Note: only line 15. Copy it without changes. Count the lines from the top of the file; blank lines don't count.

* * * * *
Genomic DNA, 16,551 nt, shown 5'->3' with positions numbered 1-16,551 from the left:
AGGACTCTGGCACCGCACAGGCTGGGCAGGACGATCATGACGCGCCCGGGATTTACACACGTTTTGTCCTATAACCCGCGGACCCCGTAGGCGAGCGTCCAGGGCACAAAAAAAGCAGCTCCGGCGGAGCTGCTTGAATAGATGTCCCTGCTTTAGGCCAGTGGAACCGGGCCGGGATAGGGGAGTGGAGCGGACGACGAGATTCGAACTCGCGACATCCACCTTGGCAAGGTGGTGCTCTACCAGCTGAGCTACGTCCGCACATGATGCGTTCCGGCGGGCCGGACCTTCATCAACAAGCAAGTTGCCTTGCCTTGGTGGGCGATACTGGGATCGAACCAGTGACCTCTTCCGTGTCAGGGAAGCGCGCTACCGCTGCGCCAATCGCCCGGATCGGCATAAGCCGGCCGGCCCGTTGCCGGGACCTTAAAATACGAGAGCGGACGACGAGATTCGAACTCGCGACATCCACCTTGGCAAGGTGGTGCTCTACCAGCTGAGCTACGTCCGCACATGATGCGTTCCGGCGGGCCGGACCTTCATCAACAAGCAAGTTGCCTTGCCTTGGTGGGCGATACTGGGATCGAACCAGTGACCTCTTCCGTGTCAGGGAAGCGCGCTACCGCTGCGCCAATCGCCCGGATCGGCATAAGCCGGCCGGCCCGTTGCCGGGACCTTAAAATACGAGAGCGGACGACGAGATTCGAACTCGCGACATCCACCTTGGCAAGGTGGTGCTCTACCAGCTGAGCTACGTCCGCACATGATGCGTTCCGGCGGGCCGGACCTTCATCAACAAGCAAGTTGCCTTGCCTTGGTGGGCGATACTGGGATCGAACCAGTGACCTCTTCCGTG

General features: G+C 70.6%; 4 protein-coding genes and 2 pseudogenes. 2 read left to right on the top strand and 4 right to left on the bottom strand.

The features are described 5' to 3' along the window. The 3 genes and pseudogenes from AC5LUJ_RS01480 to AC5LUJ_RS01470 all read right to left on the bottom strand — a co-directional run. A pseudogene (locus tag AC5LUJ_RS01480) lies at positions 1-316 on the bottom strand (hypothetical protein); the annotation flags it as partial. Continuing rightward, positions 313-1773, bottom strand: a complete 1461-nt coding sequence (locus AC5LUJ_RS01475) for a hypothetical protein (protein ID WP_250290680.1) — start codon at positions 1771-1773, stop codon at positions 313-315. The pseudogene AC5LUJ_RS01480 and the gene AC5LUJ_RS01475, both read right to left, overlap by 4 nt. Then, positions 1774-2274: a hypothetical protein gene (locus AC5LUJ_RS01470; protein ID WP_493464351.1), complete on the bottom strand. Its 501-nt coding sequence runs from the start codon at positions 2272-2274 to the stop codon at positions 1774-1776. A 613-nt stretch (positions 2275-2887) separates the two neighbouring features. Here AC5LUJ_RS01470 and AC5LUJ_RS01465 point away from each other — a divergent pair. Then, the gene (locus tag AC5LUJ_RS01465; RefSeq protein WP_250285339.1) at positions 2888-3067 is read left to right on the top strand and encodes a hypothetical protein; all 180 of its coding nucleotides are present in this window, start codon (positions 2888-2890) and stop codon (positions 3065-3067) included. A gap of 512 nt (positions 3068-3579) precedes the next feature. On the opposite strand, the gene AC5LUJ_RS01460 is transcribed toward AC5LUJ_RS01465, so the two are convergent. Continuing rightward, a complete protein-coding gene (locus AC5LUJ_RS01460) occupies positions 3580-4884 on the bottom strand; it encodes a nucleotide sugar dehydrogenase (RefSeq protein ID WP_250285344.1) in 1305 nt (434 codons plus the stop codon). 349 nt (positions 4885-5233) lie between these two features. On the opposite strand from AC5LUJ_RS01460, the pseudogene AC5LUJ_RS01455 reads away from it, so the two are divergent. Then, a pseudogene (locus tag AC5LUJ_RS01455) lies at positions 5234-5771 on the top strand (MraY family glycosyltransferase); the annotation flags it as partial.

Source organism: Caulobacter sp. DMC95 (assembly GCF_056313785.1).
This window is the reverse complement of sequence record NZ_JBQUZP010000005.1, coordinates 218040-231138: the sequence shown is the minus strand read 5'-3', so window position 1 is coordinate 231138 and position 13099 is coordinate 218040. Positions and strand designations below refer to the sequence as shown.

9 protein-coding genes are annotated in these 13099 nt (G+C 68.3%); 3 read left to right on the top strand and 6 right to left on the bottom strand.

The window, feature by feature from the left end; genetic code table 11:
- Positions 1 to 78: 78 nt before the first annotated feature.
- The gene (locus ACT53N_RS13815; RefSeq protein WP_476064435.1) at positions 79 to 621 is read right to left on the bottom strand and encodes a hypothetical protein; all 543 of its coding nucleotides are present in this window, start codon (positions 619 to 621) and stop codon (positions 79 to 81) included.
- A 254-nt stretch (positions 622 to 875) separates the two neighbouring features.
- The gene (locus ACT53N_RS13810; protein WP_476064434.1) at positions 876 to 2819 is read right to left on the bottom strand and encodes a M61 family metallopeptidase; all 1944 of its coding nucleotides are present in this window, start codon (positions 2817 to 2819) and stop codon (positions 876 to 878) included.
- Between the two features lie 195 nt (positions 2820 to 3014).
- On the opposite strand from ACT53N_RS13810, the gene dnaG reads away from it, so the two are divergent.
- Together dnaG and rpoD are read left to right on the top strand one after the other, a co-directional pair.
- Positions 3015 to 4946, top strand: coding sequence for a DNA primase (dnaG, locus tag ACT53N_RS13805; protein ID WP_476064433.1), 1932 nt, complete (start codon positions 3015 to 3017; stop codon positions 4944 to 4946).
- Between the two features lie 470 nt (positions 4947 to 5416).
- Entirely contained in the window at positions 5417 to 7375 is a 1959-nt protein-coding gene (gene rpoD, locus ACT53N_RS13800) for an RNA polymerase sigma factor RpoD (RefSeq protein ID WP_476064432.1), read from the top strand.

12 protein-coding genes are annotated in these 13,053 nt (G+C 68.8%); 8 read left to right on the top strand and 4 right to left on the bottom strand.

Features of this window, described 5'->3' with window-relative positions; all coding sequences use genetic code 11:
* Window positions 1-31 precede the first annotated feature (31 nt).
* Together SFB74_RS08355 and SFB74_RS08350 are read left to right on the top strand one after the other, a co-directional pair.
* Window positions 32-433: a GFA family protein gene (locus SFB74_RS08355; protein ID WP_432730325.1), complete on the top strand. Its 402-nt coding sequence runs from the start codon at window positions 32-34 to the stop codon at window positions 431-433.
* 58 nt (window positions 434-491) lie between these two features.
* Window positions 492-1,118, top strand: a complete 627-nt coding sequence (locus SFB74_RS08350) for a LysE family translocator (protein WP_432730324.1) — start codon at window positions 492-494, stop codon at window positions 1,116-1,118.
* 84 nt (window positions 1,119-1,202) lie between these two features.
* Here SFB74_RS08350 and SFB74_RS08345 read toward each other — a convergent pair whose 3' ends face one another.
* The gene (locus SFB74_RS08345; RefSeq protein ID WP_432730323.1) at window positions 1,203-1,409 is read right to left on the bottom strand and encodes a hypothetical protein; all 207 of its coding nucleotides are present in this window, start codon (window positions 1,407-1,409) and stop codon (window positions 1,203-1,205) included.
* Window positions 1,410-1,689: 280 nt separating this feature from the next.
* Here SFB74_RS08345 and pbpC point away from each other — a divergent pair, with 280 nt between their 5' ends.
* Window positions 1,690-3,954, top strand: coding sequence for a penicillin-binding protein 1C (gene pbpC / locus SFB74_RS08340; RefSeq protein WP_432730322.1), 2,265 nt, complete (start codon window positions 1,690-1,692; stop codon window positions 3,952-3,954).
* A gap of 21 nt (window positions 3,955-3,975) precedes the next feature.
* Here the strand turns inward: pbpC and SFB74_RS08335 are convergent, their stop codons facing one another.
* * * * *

- Together dnaG and rpoD are read left to right on the top strand one after the other, a co-directional pair.